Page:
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LLM Guide

Choosing to study for an LLM is a big choice, and there’s plenty of factors that you should take into account. This handy LLM Guide will highlight matters to consider including how you undertake your LLM, funding options, LLM subjects, law schools and application tips.

Full-time, Part-time or Distance Learning?

The difference here is pretty obvious. A full-time LLM will require a student to devote themselves entirely to the LLM, just like an undergraduate degree. You will attend lectures, participate in seminars and undertake independent study. Spending about 40 hours a week learning, a full-time LLM will take between nine and 12 months to complete.

A part-time LLM programme will also involve attending lectures and seminars. However, the times when these take place differ; the majority of part-time postgraduates continue to work whilst they study, which means their university contact hours in which they attend lectures and group discussions take the form of evening and/or weekend sessions.

For distance learning LLM students, the experience of an LLM is entirely different. You will be away from the actual university campus or study centre for most of the time (an introductory session may be mandatory). Most distance learning courses will mean the vast majority of contact will be via email and online seminars. The time take to complete the course depends on your other commitments and how much you can devote to your studies.

LLM Funding

There’s no getting around it; the LLM isn’t cheap. Prices range from £4,000 to a whopping £14,000 and you can check out the prices for the LLM at each university here. As there’s no student loan to help you out either, there are several different ways to fund your LLM.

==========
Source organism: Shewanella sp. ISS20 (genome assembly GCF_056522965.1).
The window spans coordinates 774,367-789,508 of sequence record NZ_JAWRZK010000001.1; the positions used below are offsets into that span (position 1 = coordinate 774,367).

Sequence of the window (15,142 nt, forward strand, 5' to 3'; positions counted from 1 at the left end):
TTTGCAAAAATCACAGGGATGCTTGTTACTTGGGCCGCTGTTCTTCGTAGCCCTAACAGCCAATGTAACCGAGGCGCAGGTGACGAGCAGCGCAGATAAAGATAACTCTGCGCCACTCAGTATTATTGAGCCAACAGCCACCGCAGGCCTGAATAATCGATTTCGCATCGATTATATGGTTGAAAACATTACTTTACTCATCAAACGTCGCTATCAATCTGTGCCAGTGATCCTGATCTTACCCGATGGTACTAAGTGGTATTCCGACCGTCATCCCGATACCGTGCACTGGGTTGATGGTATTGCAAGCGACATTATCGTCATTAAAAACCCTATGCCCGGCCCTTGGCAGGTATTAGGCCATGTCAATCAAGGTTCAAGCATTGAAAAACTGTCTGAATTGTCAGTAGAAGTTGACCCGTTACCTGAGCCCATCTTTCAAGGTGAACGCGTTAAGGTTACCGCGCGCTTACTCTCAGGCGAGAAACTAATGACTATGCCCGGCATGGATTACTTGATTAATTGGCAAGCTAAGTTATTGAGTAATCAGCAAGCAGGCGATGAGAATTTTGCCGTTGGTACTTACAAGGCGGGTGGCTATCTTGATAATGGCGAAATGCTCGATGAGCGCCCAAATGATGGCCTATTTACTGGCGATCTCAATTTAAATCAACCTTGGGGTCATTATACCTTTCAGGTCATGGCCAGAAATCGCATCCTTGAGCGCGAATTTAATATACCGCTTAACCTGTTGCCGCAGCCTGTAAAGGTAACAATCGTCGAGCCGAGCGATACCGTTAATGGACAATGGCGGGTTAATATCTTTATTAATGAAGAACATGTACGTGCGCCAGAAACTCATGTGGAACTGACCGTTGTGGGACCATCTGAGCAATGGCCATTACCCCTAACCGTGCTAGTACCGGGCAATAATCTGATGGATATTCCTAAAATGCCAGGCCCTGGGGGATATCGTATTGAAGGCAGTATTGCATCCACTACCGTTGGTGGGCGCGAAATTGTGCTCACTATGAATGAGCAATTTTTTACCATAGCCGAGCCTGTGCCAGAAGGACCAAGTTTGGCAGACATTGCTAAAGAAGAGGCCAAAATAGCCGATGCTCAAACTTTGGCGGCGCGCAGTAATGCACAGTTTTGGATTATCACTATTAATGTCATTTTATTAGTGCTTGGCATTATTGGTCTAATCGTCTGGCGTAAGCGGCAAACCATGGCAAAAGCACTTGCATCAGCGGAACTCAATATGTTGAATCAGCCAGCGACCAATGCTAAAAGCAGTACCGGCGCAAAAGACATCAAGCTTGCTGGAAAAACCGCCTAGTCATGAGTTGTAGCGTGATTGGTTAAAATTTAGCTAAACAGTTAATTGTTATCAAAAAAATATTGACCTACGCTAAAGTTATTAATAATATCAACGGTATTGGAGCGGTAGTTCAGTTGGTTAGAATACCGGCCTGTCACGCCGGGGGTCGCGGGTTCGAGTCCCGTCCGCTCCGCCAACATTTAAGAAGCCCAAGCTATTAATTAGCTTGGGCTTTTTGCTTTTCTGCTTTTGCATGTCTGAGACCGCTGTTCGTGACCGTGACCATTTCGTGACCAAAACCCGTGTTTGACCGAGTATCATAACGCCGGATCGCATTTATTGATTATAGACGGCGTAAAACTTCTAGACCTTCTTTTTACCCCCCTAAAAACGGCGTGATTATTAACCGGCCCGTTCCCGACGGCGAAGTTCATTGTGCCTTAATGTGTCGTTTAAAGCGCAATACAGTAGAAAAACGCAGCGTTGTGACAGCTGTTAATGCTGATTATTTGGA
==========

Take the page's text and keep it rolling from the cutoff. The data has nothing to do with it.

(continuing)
Firstly, you could fund it yourself. Whether you have savings, or plan to work and study for the LLM part-time. Alternatively, there are a range of LLM scholarships and LLM bursaries that are available. What’s the difference, you say? Well, a scholarship is usually offered by a university or organisation to a high-achieving, super-clever LLM applicant. As you can imagine, competition for LLM scholarships is pretty intense. Bursaries, however, are usually awarded based on the applicant’s financial need. So even if you didn’t get full marks in your undergraduate studies, you may still be eligible for a bursary.

Scholarships and bursaries may only cover part of the total LLM cost. Therefore, you may want to look into taking out a bank loan. There are a number of banks who offer Professional and Career Development Loans, but be warned, these are very different to undergraduate student loans, and you have to pay them back, with interest, over a set period of time.

LLM Subjects

You can choose to either study a general LLM or a specialised LLM, that will have modules covering very niche topics, giving you some very in-depth knowledge of that area.

A fair few LLM students are already practising lawyers and therefore they know which LLM specialism will complement their career. You don’t have to be a practising lawyer to undertake a specialist LLM. For example, those in business and people who want to get into law from the academic side, may choose to study a specialised LLM. Examples of specialised LLMs include business law, criminal law, European law and intellectual property law.

Both will require a dissertation and extended written pieces of work. Whichever type of LLM you choose, you will develop the skills, such as the ability to research and debate areas of law.

LLM Application Tips

All sound good? Great! You’re ready to start researching and applying for an LLM course. As well as needing all the usual paperwork of your LLB marks statement, one or two references and proof of proficiency in the English language if you’re an international student, the LLM application process will include a personal statement and varying deadlines.

Unlike UCAS deadlines, there’s no general deadline for LLM courses and each university or law school will have their own deadlines. Make sure you double check, just to be sure.

With regard to the personal statement there are a few necessary things to include. Top priority should be given to conveying your passion for the subject and an active interest, evidenced by your undergraduate studies and work experience. Read through the course specification too and anticipate the skills, knowledge and attributes required to do well in the subject.

A strong personal statement and academic record will mean that you are able to send off a competitive LLM application. 

By Billy Sexton, Editor,